PM: How does it feel to know that academics are not only noticing your work but sometimes teaching it to their students?

TM: Itís kind of surreal, but itís flattering. And I donít understand why theyíre not emailing me and asking me to come speak [both laugh]!


Silly Tim! We don't want to talk to you, we want to talk about you. ;)

Now I'm imagining Joss Whedon speaking at the university course I took that focused on BtVS and that would've been awesome. I'm trying to figure out how that would be best integrated into a course. As a fan of reader response, I'm a little bit in love with the idea of the author just sitting in the class and engaging in a debate with the fans about what it all means. Authorial Intent vs. Reader Response live battle. That'd be really cool. (God, I'm a nerd.)
Well there's always video-conferencing. That could work in a class room.
I actually just did an internet thing with Missouri State University last week, which was loads of fun.
gossi, I'm aware that all TV shows get canceled at some point - unless they're "Lost," and negotiate an end point ahead of time - but except for "Angel" and arguably "Dollhouse," and I fervently hope "Chicago Code" - Mr. Minear's shows seem to get canceled prematurely. Now, at the time Mr. Minear first met Mr. Whedon, this hadn't started happening yet, so that of course wouldn't be what he was angry about then. I maintain (to the tune of "Bunnies") druids, it must be druids ...
I actually just did an internet thing with Missouri State University last week, which was loads of fun.


Two thoughts: 1) AWESOME and 2) Wish I was there to see it.

I don't suppose they recorded it. Am I going to have to enroll at MSU now?

[eta] I just started watching Chicago Code. Enjoying it so far.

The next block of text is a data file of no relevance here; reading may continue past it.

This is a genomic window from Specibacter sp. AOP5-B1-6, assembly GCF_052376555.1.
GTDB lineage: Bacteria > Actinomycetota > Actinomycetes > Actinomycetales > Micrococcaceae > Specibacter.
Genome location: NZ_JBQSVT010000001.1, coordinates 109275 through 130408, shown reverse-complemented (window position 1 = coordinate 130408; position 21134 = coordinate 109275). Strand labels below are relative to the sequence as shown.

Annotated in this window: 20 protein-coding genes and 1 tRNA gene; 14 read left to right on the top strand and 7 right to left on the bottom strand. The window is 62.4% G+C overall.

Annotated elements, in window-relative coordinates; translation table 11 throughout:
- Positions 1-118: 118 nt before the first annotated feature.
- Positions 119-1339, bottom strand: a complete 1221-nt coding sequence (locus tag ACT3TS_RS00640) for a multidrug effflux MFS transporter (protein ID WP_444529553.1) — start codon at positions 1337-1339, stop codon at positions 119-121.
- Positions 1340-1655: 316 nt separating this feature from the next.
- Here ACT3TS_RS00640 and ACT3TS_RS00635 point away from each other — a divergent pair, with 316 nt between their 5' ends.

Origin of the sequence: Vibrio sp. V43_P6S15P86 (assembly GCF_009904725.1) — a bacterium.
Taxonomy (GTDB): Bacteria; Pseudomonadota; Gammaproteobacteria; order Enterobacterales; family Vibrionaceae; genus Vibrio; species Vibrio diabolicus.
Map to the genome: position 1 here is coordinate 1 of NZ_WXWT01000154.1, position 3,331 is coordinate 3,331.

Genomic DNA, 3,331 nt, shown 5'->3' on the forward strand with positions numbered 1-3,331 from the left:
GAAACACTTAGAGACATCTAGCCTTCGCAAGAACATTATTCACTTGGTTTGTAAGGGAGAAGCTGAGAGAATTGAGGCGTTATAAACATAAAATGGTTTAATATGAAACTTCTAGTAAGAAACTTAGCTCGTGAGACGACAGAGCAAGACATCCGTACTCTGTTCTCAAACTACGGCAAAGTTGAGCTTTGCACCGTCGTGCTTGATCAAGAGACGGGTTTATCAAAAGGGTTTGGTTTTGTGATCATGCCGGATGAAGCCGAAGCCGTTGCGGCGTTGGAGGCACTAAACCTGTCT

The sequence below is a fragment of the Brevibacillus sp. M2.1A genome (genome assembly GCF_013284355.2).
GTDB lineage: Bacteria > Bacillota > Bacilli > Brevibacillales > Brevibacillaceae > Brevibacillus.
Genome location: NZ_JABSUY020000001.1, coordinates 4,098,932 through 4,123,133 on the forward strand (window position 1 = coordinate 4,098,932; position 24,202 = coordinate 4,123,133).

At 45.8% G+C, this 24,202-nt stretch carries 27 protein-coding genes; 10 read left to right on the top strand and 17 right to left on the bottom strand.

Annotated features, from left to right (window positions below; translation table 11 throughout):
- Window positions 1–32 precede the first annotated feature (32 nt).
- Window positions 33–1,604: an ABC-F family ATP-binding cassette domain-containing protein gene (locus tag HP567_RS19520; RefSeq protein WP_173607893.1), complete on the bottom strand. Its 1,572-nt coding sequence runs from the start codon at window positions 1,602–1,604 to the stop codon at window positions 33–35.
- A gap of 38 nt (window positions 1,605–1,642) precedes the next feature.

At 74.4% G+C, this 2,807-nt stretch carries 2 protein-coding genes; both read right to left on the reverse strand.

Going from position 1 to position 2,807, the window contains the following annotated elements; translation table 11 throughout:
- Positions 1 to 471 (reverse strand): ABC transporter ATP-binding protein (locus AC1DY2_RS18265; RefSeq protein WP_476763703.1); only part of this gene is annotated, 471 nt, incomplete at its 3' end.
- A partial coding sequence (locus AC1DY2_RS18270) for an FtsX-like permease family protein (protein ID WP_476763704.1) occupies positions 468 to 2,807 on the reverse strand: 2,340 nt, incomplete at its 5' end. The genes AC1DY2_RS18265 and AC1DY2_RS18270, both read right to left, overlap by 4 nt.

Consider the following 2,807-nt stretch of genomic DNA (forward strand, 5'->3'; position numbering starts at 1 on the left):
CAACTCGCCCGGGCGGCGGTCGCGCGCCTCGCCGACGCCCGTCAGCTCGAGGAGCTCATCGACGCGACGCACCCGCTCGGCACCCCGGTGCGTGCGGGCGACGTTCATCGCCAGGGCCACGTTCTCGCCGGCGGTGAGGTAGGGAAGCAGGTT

[ edited by Emmie on 2011-03-22 07:49 ]
Tim Minear: [T]here's something satisfying about having discovered something and then sharing it with somebody else so that they can discover it too ... Teaching others makes you better at what you're doing because you're really teaching yourself at some level.

Truer words were never spoken. I spent my last year or so in the service in charge of language training for a battalion. I worked up much of the training material and helped out those linguists who were having the most trouble with the mandatory language testing. It was probably the most satisfying year of my 15-year career. Too bad the Army didn't need or even care about language trainers.
Shapenew, I'm trying to say most shows (I think it's about three quarters) don't make it past their first season. US networks pump out too many new shows for viewers to watch, in the hope they stick with a few long term. When you do find a hit show, network (and hopefully other people) make a lot of $. It's ultimately about playing darts with stories, and seeing what sticks. Networks try to pick the best dart players, and Tim's a pro. Sooner or later, something he does will click with a lot of people. During that time he's throwing a lot of different darts in compelling ways - which I kinda love.

[ edited by gossi on 2011-03-22 13:56 ]
Agreed, gossi, I always look forward to whatever Tim does next. He can even take genres I don't normally watch, and premises that normally wouldn't interest me, and make them riveting must-watch tv. It's all about how you handle the subject matter, writing strong characters, and good dialog. Which reminds me - I still need to watch Terriers. Any word on dvd?
Possibly a stamp-on-demand deal but we haven't heard anything new in ages. :(

You need to log in to be able to post comments.
About membership.



joss speaks back home back home back home back home back home